The Silicon Review
Electronic devices are being discarded and replaced at the fastest pace in history. At the rapid rate that technology is improving, businesses, government agencies, and individuals are all upgrading to the latest and greatest faster than ever before. This has produced a tremendous glut of e-waste unwanted electronics containing toxic elements that historically end up in landfills.
It’s not a hard decision to make for environmentally responsible and sustainability-minded organizations to have their e-waste recycled. But what about the sensitive data those devices contain? Hardware hacking has become an epidemic and companies, individuals even government agencies, have become vulnerable to attacks.
Three unstoppable business and societal trends are causing, and will continue to cause, spiking numbers in electronics turnover:
These factors mean that the tsunami of e-waste has no end in sight.
Fortunately, ERI, a Fresno-based company with a unique history of innovation, sustainability and cybercrime prevention has emerged at the forefront of protecting organizations, people and the environment. And they are doing it like nobody else on the planet. This is their story.
The inception of ERI
In 2002, Aaron Blum launched a small electronics recycling company. After two years, he turned to a friend for advice. Having just sold FinancialAid.com, John Shegerian loved the idea of recycling electronics, but he agreed with Blum that they needed to find a way to make it a profitable venture. The first step Shegerian took was bringing his wife, Tammy, and business colleague Kevin J. Dillon into the fold. The four of them would become the founders of ERI.
The four entrepreneurs moved the company to Fresno, where they could utilize produce trucks that were returning empty to area farms. Having empty trucks return filled with recycled electronics saved everyone money.
They also got out of the innovation gate early – setting new standards for a growing industry with barcodes for tracking electric components, overhead cameras, totally green facilities with electric forklifts and recycled furniture. From the beginning, the team wanted to do everything the right way.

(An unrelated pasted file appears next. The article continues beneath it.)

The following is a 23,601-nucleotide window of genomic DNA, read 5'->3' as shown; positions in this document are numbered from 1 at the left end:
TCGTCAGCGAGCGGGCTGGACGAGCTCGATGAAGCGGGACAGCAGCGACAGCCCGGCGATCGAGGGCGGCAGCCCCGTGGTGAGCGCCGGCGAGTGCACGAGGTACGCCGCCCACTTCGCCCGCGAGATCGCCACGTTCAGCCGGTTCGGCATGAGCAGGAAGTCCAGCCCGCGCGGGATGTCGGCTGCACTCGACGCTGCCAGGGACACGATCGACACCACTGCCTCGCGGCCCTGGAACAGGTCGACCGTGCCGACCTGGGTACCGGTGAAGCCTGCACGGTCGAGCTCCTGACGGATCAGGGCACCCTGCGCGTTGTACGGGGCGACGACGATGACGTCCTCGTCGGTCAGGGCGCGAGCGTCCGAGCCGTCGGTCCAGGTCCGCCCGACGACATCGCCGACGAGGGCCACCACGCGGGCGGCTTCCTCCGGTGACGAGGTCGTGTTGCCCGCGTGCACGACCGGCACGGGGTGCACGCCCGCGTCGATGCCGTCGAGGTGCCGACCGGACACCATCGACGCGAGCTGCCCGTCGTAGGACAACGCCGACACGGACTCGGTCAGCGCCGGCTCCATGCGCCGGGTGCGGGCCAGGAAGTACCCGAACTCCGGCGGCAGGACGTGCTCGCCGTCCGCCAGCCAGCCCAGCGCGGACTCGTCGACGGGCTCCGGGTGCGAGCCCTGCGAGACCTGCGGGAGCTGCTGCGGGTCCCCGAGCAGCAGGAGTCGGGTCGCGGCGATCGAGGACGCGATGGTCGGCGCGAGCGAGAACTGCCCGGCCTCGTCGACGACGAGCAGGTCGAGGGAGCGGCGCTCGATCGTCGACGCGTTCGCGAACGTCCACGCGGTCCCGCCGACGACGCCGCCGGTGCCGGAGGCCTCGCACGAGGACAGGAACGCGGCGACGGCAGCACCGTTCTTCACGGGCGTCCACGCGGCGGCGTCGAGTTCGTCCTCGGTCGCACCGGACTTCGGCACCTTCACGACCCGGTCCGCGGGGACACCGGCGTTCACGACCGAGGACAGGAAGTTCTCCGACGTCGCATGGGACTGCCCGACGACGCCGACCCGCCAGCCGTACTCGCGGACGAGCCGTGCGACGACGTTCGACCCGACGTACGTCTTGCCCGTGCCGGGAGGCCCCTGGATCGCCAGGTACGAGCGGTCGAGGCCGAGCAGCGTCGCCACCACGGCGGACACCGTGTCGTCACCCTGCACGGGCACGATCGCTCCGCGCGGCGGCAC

Within three years, business was thriving. The founders saw the benefit of expanding to different areas in the U.S. Massachusetts become home to the second ERI facility in 2007. In 2008, four more facilities opened in Colorado, Indiana, Texas, and Washington. Another change took place that same year.
While ERI currently focused on end-of-life electronics recycling, the facilities added IT asset disposition (ITAD) to their services. This would help businesses recover asset value from obsolete electronics, and help provide a second life for many of these working devices.
ERI recycles everything from phones and televisions to computers and printers. If it is an electronic device, the workers at the facilities will break them down into the different components and send it to shredders or another facility that will recycle it correctly.
Perhaps most importantly, ERI is the only recycler of electronics on the planet to be certified at the highest level by all leading environmental and data security oversight organizations to de-manufacture, recycle, and refurbish every type of electronic device in an environmentally responsible manner. On the sustainability side, ERI was the first recycler to be dual certified by both R2 and as a Basel Action Network e-steward. On the digital destruction side, ERI has achieved the highest rating from NAID at all of its facilities.
Bringing e-waste solutions to major metropolitan areas